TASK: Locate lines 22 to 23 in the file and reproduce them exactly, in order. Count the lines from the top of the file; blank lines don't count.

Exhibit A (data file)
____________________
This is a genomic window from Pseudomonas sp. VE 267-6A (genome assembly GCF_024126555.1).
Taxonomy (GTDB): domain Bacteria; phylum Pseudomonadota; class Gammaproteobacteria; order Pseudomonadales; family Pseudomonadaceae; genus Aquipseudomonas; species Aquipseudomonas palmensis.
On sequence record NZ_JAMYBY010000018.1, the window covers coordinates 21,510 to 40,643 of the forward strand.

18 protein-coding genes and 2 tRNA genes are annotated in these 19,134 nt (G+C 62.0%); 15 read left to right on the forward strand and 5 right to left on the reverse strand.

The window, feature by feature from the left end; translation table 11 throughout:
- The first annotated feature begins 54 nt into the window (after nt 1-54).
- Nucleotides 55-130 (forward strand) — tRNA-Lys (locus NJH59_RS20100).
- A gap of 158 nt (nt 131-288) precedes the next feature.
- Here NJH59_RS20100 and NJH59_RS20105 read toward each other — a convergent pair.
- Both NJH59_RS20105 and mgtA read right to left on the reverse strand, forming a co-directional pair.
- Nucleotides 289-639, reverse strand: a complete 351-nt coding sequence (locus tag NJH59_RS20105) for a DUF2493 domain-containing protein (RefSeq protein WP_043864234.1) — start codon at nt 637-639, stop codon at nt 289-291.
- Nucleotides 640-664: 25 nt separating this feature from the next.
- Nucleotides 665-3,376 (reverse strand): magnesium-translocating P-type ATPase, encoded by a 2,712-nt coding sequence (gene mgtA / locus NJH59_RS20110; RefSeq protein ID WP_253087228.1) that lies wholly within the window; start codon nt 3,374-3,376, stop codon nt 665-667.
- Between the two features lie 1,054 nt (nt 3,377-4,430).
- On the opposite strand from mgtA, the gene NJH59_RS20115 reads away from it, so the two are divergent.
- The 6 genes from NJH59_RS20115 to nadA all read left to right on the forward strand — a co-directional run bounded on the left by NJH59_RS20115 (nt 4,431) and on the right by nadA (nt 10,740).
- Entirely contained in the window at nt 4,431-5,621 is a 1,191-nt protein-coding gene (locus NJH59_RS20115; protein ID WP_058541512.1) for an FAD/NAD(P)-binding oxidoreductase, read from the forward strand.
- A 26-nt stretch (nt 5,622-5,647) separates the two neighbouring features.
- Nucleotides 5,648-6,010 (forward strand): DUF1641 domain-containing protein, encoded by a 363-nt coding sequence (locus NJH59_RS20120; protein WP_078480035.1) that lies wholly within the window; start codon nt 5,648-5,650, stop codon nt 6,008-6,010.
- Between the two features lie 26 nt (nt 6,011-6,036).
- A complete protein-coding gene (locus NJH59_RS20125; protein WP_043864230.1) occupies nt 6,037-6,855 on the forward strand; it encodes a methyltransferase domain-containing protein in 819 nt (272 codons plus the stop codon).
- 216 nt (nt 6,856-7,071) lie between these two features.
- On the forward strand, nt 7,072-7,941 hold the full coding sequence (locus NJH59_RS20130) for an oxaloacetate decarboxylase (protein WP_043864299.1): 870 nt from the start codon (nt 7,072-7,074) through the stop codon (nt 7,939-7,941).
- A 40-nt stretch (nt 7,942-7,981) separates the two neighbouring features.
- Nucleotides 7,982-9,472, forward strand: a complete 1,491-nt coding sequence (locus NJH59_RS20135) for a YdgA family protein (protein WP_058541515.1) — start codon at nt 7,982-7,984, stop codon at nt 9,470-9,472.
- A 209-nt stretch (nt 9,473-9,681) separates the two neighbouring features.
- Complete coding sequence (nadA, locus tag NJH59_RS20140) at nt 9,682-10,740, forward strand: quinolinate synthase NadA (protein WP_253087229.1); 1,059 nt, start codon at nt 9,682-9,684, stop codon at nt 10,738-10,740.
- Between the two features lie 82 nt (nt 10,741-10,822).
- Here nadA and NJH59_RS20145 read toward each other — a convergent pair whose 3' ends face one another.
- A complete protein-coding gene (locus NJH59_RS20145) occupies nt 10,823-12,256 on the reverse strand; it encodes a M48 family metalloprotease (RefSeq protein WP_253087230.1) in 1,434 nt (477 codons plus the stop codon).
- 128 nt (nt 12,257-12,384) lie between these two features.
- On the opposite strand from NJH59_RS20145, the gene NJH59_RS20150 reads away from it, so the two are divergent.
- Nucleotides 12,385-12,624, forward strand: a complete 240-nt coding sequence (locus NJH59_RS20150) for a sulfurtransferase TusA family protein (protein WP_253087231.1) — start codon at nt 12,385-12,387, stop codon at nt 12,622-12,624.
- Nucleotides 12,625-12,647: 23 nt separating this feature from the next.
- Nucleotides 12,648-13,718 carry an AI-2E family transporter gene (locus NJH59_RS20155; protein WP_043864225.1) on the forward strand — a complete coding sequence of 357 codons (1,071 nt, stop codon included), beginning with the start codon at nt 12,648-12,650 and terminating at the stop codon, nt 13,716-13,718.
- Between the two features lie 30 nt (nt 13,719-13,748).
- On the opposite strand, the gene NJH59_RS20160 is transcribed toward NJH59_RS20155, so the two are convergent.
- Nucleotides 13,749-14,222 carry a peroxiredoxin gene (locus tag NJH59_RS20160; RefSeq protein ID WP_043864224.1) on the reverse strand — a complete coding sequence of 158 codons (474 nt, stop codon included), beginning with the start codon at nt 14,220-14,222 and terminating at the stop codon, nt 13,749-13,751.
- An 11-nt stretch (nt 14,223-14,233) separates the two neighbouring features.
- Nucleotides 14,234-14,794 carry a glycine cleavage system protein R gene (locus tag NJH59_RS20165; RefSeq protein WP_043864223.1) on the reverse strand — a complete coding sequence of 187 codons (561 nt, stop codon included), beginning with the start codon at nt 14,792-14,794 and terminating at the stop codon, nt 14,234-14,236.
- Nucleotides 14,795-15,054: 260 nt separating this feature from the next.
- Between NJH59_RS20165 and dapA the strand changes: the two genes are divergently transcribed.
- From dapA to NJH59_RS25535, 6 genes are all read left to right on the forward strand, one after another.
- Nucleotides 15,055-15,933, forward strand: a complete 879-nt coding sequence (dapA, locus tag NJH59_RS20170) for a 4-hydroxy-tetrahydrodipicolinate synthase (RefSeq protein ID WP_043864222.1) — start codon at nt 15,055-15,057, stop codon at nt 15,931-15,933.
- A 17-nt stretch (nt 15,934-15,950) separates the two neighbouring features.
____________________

- 216 nt (nt 6,856-7,071) lie between these two features.
- On the forward strand, nt 7,072-7,941 hold the full coding sequence (locus NJH59_RS20130) for an oxaloacetate decarboxylase (protein WP_043864299.1): 870 nt from the start codon (nt 7,072-7,074) through the stop codon (nt 7,939-7,941).